123. Eleanor and Park, Rainbow Rowell
I really loved this book.
On some levels, it's a quiet book: most of the scenes focus on the unfolding relationship between Eleanor and Park. But Rowell develops this relationship so beautifully, I found myself rereading scenes just to try and figure out how she maintained the pacing in a novel where (in some scenes) not much actually happens. I think what I loved best was the characters: Rowell makes you fall in love with both characters--not in spite of their imperfections, but in part because of those imperfections--so it seems perfectly natural that Eleanor and Park should love each other as well.
Park is a pretty average kid: he falls short of his father's expectations, but he's a good kid, his parents love each other (maybe too much), he gets by in school and he's not at the bottom of the social totem pole. When he first sees Eleanor, he recognizes immediately that she is precisely the kind of person who draws the wrong kind of attention in school. But when no one else will let Eleanor sit with them on the bus (and she clearly has to sit somewhere), Park reluctantly--even angrily--gives her a place to sit by him. This simple act leads to an improbable friendship and a smart, funny, heart-breaking romance.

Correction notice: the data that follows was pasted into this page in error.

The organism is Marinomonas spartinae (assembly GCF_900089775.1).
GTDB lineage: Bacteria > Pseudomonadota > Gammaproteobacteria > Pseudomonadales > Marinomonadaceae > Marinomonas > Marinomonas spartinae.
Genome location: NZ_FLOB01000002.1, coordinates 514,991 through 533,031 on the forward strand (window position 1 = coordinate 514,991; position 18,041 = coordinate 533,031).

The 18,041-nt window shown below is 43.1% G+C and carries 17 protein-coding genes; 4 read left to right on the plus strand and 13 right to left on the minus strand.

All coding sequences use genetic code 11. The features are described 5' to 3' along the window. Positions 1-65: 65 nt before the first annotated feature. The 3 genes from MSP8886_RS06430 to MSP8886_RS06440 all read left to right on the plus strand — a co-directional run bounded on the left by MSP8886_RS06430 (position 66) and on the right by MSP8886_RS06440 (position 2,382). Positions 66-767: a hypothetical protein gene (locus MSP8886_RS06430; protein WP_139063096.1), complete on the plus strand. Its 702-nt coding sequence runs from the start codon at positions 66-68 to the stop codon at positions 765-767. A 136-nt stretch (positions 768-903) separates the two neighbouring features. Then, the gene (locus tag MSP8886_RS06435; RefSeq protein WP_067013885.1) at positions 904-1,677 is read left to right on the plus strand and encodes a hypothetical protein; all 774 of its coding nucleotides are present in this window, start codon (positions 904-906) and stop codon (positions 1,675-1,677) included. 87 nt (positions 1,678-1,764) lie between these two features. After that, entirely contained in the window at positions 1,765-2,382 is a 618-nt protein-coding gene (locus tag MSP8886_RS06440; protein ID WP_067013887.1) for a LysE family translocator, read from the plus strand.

All Eleanor seems to want is to be invisible, to get through the day without drawing any attention. But she's all wrong, from her out of control curly red hair to her over-sized body, to the clothes she wears (mostly men's clothes because her mom can't afford to buy her anything new). At home, Eleanor struggles to find her place after being gone for a year (where and why is one of the early mysteries of the book). She looks out for her four younger siblings and tries, at all costs, to avoid her stepfather, who's a real piece of work.
And then she meets Park, and everything changes. Because he sees her. He gets her. And he likes her--loves her--anyway.
I wish a book like this had been around when I was in high school: it would have made a big difference to the gawky, overweight red-head I was then to believe that someone could think I was beautiful. Rowell gets so convincingly inside of Park's head that we realize that it doesn't even matter to him that Eleanor is what some people would call "fat"--to him, she's beautiful. Period. And through his eyes we see all the ways that she's luminous (a word Rowell uses frequently to refer to Eleanor). I loved, too, how well the book captured the immediacy and all-consuming nature of one's first real romance.
Really, the only thing I didn't like was that there wasn't enough of it. Also, there was some language--but in context, it worked (the coarseness of Eleanor's language is largely a reflection of the coarseness of her home life).